These problems with credibility assessment are particularly concerning given that there are limited legal avenues for the IAA’s or AAT’s credibility-related decisions to be reviewed and overturned in court. And even if they make it to court, there is the potential that the same problematic language ideologies could undermine a successful appeal.
While there is plenty to be concerned about, this article explores a good news story: a recent case of successful judicial review involving an asylum seeker whose temporary visa application had been rejected by the IAA based on adverse credibility findings. The decision in CRL18 v Minister for Immigration, Citizenship, Migrant Services and Multicultural Affairs  FCA 917 (“CRL18”) implicitly incorporated understandings about communication aligned with sociolinguistics, rather than adopting the types of problematic assumptions summarized above. This ultimately contributed to a positive court decision for the asylum seeker involved.
CRL18 and Judicial Review of Migration Decisions
The appeal involved an asylum seeker from Lebanon who, along with one of his brothers (referred to in the decision as “M”Footnote 2), had travelled by boat via Indonesia to seek asylum in Australia. They each had an initial interview and processing on Australia’s offshore island territory, Christmas Island, before later each being allowed to make an application for a temporary visa. “CRL18” first had his refugee claim rejected by the Immigration Department, and when it was referred for merits review, the IAA also rejected it. The reason given for the IAA rejection was that the decision-maker had concerns about the asylum seeker’s credibility. In particular, the IAA decision-maker pointed to a number of apparent inconsistencies in his claim, both in terms of how he described events at different points in the procedures and also in that his accounts of various events were inconsistent with his brother, M’s. Based on these inconsistences, the decision-maker rejected some of the key claims supporting CRL18’s application and thus concluded that he did not need protection and should not be granted a visa.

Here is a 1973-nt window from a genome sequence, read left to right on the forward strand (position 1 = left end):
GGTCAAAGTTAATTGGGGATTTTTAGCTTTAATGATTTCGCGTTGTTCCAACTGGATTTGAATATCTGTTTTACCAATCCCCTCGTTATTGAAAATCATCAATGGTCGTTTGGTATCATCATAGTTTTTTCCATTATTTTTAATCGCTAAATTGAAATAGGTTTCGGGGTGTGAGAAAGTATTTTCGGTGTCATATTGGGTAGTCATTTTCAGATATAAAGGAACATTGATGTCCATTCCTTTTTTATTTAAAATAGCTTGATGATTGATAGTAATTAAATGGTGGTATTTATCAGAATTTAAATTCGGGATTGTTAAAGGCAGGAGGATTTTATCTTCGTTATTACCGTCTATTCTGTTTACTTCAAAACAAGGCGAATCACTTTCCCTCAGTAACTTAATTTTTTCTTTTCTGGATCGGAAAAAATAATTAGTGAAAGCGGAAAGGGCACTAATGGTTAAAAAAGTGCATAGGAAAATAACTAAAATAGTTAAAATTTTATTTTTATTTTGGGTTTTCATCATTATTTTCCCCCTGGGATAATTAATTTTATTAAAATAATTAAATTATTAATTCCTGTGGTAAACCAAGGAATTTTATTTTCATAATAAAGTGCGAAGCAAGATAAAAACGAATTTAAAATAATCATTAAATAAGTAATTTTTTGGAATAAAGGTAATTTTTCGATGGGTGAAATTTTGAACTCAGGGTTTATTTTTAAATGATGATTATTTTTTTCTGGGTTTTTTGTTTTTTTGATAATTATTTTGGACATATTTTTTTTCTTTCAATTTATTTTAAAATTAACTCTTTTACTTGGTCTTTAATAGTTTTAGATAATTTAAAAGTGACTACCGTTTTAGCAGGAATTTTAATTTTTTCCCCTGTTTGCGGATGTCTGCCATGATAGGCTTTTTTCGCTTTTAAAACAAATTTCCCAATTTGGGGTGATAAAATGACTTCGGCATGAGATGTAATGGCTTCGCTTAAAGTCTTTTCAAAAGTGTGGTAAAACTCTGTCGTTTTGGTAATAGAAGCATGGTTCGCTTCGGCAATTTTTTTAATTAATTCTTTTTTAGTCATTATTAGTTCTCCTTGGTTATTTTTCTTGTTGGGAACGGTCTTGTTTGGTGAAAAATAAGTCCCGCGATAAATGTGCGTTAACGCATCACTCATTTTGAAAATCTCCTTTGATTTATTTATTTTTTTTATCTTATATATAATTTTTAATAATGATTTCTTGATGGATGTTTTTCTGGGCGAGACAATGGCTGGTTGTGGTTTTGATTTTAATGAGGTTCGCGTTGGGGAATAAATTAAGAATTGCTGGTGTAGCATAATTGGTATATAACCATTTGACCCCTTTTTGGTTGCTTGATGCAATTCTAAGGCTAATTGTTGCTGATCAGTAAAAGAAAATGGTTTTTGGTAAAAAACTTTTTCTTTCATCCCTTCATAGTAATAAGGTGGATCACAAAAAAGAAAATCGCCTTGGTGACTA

With the help of lawyers, the asylum seeker (referred to in the decision as “the appellant”, i.e. the party bringing the appeal) sought judicial review in the Federal Circuit Court (FCC) in 2019 (referred to in this article’s citations as the “FCC decision”). When this review was unsuccessful, they made a further appeal to the Federal Court of Australia (FCA), which sits above the FCC in the Australian federal court hierarchy (referred to in this article’s citations as the “FCA decision”). This appeal was successful and is discussed in more detail below.
In Australian migration law, successful court appeals are limited to situations where there is found to be “jurisdictional error” in the original decision (for a detailed explanation, see Crock & Berg, 2011, Chapter 19). In practice, this means that the courts reviewing the original decision do not have the power to make findings about the facts of a case, or — in the case of a protection visa application — to consider the merits of the applicant’s refugee claims. Rather, they are limited to considering whether or not the original decision-maker followed the proper process for making the type of evaluation that they were legally authorized to make. This can pose a problem for rejections that are based on negative credibility assessments, as these are closely related to deciding whether or not to accept the events or facts an applicant claims are true. Some migration lawyers even opine that decision-makers may prefer to include credibility-based reasons in their negative decisions to best guard against their decisions being overturned in court (Smith-Khan, 2020, p. 120). Successfully challenging in court an unsuccessful asylum claim is very rare. For example, in 2014–2015, out of all unsuccessful merits reviews, only 0.7% went on to be appealed in court and to have a successful outcome for the appellant (14% of all reviews appealed in court were successful. Migration Review Tribunal & Refugee Review Tribunal, 2015, p. 25).